Monday, September 07, 2009

Soviet Russian Pins on the Street

In Rostov-on-Don, a lady sets up shop a couple hours each weekday and sells these lapel pins. My impression is that during Soviet times, such pins were to a Russian what t-shirts are to Americans. Besides being fun to wear, they're a handy way of showing a bit of where we have been and what we've done. One website says that years ago, trading pins on the street was a popular pastime, apparently they were traded much like baseball cards.

This lady - Olga is her name, as I recall - has collected these pins from various estate sales. Looking at her pin collection is like walking through Soviet history. Say, care to join me for a closer look? (Click photos to enlarge.)


Most of these pins are related to the Olympic games. Several are especially interesting. Let's zoom on in closer.


A couple of these pins catch my eye. In the upper right is a red and gold pin that says CSSR 25. I was pretty proud of myself - for a few minutes, anyway - for deciding that was for the 25th anniversary of the USSR. Except it can't be: For one thing, USSR in Russian is spelled CCCP and besides that 1945 - in small print - was not the 25th anniversary of the USSR. Oh well. This is when I turn to my local experts. And there are many. Starting with the lady who is selling these. Here's betting she knows exactly the story behind that pin.

Another interesting pin lower right, silver with Roman numerals XXII. That would be for the 22nd Olympic games in Moscow in 1980. Remember when the US boycotted those games? (Boy we showed them a thing or two, didn't we? haha)

Another interesting pin is top center and says PRESS, in English, of course. The matching pin to the left says International Exhibition and seems to involve oil - power - and agriculture, I'm guessing. Maybe the engineers among us would have an idea. Again, I'll get the pin seller lady would know exactly the story behind those pins.

Anybody have a major interest in such pins? No promises here, but I can get them really quite inexpensively.

6 comments:

Tammy said...

Ahh, but it's against the law to take them OUT of Russia, dear! I read in the Moscow Times/ Kiev Post / something that foreigners can get smacked down (or some other kind of flogging) for trying to take them out of the country! (Really.)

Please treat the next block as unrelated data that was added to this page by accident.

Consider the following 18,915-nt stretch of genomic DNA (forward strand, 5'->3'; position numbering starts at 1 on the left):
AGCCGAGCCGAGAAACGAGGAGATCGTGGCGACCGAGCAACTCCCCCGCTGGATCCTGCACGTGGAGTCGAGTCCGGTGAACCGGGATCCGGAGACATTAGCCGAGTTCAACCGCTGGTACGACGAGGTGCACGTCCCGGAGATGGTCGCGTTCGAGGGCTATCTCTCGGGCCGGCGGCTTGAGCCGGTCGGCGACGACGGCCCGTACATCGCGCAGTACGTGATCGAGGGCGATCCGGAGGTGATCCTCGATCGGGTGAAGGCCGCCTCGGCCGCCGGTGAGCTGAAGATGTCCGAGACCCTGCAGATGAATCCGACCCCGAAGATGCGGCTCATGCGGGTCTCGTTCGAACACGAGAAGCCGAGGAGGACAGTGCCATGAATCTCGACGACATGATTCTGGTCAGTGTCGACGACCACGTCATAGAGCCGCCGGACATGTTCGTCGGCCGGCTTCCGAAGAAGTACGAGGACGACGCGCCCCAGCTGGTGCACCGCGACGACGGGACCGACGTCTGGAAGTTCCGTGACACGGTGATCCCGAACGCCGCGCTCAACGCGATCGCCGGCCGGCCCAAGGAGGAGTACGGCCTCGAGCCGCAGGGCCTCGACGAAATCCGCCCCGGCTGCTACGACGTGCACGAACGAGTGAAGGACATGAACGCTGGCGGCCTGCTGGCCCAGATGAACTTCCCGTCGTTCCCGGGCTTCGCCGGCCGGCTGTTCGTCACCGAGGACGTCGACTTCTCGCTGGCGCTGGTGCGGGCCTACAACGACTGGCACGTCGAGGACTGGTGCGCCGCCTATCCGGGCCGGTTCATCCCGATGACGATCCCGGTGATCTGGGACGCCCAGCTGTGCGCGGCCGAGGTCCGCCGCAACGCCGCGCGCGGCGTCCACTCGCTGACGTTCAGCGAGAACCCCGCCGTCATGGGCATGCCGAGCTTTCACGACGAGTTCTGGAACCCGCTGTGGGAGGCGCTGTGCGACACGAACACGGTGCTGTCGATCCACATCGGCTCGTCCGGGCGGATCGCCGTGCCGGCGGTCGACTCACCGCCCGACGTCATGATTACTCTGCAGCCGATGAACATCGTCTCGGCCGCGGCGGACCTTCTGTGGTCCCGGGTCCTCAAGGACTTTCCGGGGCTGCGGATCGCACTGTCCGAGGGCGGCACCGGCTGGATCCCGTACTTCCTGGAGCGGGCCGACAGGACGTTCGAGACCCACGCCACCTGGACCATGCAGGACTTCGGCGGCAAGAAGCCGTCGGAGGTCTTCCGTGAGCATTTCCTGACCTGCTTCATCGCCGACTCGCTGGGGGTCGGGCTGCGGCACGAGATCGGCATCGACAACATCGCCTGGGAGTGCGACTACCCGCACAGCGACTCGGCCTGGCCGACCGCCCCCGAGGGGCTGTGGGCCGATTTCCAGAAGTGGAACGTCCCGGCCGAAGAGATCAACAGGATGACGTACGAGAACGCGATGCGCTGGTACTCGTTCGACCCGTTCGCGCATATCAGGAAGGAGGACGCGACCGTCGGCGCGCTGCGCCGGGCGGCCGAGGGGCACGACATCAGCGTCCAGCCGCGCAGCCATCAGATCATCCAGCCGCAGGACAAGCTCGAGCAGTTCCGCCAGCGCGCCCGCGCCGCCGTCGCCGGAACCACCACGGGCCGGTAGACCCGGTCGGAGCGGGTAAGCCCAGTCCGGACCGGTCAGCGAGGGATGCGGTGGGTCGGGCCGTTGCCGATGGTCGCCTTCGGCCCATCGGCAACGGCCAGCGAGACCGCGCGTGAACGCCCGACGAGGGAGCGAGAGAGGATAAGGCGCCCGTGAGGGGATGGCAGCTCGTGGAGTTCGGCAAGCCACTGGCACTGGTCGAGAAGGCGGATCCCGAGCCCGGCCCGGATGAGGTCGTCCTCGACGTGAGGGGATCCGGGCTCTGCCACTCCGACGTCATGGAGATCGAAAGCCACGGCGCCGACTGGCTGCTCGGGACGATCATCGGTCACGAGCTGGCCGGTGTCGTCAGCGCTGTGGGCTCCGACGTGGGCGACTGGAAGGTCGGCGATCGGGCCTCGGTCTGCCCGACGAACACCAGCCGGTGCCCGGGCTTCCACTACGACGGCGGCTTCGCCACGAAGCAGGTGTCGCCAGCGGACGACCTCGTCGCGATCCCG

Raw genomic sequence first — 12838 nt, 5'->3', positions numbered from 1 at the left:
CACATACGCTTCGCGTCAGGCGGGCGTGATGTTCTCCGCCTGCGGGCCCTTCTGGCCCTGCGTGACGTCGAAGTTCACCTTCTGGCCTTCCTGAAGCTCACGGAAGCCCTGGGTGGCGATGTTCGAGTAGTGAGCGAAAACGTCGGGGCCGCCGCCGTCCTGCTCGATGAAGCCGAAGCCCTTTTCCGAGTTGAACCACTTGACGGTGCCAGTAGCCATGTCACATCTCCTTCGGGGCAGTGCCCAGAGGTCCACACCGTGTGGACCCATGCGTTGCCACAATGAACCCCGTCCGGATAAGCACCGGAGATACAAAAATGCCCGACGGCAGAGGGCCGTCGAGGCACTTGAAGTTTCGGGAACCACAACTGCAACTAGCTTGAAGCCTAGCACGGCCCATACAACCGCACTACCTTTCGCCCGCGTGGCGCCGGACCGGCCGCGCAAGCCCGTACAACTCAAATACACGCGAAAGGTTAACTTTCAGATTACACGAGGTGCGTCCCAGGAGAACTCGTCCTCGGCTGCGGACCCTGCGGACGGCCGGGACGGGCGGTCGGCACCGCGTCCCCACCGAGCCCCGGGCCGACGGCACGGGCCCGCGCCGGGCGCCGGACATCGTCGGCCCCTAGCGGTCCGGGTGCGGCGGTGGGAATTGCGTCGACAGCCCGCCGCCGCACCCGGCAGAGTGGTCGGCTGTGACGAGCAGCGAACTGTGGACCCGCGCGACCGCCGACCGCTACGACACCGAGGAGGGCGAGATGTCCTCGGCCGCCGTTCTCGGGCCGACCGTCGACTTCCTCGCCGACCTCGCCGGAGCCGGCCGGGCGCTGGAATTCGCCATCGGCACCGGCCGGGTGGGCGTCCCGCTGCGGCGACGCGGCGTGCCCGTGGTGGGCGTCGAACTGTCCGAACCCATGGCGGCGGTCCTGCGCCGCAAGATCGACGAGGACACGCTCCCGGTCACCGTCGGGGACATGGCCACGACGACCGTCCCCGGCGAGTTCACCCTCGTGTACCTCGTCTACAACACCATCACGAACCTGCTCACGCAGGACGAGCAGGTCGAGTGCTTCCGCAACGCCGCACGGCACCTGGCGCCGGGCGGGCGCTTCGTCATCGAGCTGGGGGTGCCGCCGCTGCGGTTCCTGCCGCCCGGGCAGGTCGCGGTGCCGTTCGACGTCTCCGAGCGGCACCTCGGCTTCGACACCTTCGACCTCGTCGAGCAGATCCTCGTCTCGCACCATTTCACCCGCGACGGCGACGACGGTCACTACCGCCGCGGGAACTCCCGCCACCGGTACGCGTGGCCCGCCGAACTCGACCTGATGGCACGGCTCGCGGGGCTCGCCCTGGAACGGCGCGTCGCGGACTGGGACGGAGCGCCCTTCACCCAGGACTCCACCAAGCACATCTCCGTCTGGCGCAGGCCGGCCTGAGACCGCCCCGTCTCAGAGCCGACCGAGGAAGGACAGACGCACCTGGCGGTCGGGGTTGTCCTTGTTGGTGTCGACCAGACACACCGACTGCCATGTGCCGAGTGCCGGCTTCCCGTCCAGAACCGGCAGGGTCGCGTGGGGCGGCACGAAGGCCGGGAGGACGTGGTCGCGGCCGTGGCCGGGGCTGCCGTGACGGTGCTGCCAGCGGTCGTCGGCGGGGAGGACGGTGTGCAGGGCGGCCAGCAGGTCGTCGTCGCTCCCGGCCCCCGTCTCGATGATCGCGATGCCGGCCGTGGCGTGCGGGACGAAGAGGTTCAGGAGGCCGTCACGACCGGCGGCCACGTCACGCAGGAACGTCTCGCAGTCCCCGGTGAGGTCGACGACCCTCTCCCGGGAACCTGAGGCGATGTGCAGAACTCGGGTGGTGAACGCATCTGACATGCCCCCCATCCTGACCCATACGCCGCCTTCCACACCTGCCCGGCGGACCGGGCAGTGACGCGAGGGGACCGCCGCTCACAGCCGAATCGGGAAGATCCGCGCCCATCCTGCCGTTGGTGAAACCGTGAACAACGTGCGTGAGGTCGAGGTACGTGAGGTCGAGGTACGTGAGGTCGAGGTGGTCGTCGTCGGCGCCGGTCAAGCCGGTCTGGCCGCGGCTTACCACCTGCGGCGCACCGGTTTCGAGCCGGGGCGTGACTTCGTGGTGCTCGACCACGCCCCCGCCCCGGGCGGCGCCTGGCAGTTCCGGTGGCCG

Any chance you DONT have plans this Saturday? Thinking of making a run to Kiev & lunch may be in order....

Eileen said...

Oh Tammy, THANK YOU for the reminder about pins. How I avoided flogging is now a mystery...

Would LOVE to get together. Would any weekday work for you? My Sat is pretty well booked w/ one excursion or another possibility... Say, is there a chance that Sun evening might work? Or during the week sometime?

At least we could visit by phone. How about we continue this on FB. ;)

Jeanette said...

Well...just in case you have lost your fear of flogging, I'd love to have one that somehow depicts weight lifting (esp bench press). It would be for my son...not myself. Funny about that "rule." In Moscow there are street vendors that sell hats that are coverd with these pins to tourists at Red Square. My friend bought one (2001) and the pins made great souvenirs for people back home. Maybe the rule happened since then.

David said...

I bought pins in Kiev and brought them home w/o flogging in 1997. The card on the lower right seems to be entirely from the 22nd Olympiad. As for CSSR, I think it is for the "Czecho-Slovak Socialist Republic" Following a coup d'├ętat of February 1948, when Communists backed by the Soviet Union definitively took power, the country was declared a people's republic after the Ninth-of-May Constitution became effective there.

Eileen said...

Jeanette- I will absolutely keep this in mind, a pin about weightlifting for your son...Might need a reminder. Right now Am thinking about next trip back to the US.

David- oh Thank You so very much for that information. That makes all the difference. Nice to have a historian (an historian?) among us! Been to Prague some myself, makes it extra interesting,the history of it all. Guess that pin would be more popular *some places* than *others*, eh? ;)

Rick S. said...

The bears ( Misha ) are from the 1980 Moscow Olympics, and if they are real are worth some $.

Check the back for known maker's marks before buying.

As far as buying the pins goes, I get them through the mail from Russia all the time with no issues.